By Jim Stefkovich, Meteorologist, Alabama Emergency Management Agency
CLANTON –Thursday 8 am March 25, 2021
Through 11 am, a couple of wind gusts from 40-60 mph and a tornado are possible north of I20 in thunderstorms along a northward moving warm front. However, the overall severe potential is low.
After 11 am, anywhere in the High and Moderate Risk areas, individual or small clusters of supercell thunderstorms are forecast to form. Farther south and east or generally south of a Talladega – Montgomery – Butler line, a capping inversion will act as a lid on thunderstorm development. However, if any strong updrafts can break this cap, they too will quickly become severe.
A broken line of supercell thunderstorms will enter northwest Alabama after 4 pm, reaching a Fort Payne – Birmingham – Butler line between 8 pm and 12 am, and a Roanoke – Montgomery – Chatom line between 12 am and 3 am. This line will also have the potential to have embedded tornadoes as well as widespread straight-line wind damage.
Don’t get hung up on the exact Risk areas. What these areas are saying is:
1) The highest chance and coverage of individual supercells, long-tracked EF2 or greater tornadoes, straight-line winds in excess of 70 mph and very large hail will be in the High and Moderate Risk areas.
2) This same potential described above also exists in the Enhanced and Slight Risk areas, but with less coverage. However, potentially devastating impacts still exist in these risk areas.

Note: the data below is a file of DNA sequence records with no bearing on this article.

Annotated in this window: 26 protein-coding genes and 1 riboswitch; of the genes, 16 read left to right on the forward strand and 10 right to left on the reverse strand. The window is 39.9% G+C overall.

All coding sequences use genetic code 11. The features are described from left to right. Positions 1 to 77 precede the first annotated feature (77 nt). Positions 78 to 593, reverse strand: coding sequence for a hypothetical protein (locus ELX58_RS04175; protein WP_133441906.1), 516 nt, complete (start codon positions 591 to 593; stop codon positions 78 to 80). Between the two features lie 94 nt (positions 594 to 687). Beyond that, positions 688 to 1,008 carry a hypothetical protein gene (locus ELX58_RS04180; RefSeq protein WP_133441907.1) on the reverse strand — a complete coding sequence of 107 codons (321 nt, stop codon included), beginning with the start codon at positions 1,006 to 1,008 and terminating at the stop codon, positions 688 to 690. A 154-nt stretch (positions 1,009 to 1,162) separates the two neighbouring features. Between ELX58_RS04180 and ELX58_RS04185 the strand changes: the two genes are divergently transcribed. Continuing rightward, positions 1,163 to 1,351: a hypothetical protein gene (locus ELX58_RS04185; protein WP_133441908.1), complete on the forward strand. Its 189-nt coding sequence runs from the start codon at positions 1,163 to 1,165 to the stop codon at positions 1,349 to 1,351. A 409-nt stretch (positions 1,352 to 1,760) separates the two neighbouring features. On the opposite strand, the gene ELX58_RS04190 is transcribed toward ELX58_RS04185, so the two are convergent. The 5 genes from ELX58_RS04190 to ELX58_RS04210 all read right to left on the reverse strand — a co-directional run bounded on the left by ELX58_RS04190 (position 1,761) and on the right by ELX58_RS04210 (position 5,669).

3) As the line progresses into the Slight and Marginal Risk areas, weakening will occur. There could still be straight-line wind damage and a couple of tornadoes, but severe weather coverage will be less than the Enhanced Risk region.
Statewide winds outside of thunderstorm activity from 11 am through 12 am Friday will be 10-20 mph with gusts as high as 40 mph. This could down tree limbs and weakened trees due to saturated soil conditions. Sporadic power outages could occur.
Heavy rain of 1-3 inches with some spots receiving higher amounts will occur by Friday morning north of I20. This could produce localized flash flooding.
There could be a couple of severe storms in the southeast sections of the state Friday morning and the northwest sections of the state pre-dawn Saturday morning, but confidence is low in either area.
Finally, another system and approaching cold front on Saturday evening into early Sunday could result in a couple of severe storms north of I59 in the form of straight-line wind gusts and hail. In addition, another 1-2 inches of rain is forecast producing flash flooding.
When a warning is issued, if you can safely get to a sturdy building, then do so immediately.
- Go to a safe room, basement, or storm cellar.
- If you are in a building with no basement, then get to a small interior room on the lowest level.
- Stay away from windows, doors, and outside walls.
- Do not get under an overpass or bridge. You’re safer in a low, flat location.
- Watch out for flying debris that can cause injury or death. Use your arms to protect your head and neck. You need helmets for everyone, including adults, as many injuries and deaths in severe weather occur as a result of blunt force trauma to the head.
- If you live in a mobile/manufactured home, do not stay in it when a warning is issued for your area, instead opting for a more secure shelter. To find out if community shelters exist for your area, contact your county Emergency Management Agency to determine where they are located and when they are open.
What is critical is for you to have at least two methods to receive severe weather information 24 hours a day, which does NOT include an outdoor warning siren. You should make sure whatever method you use can wake you up with an alarm, like a weather radio programmed for the county you live in.
Finally, for additional information on what to do during and after a storm hits your area, go to https://www.ready.gov/tornadoes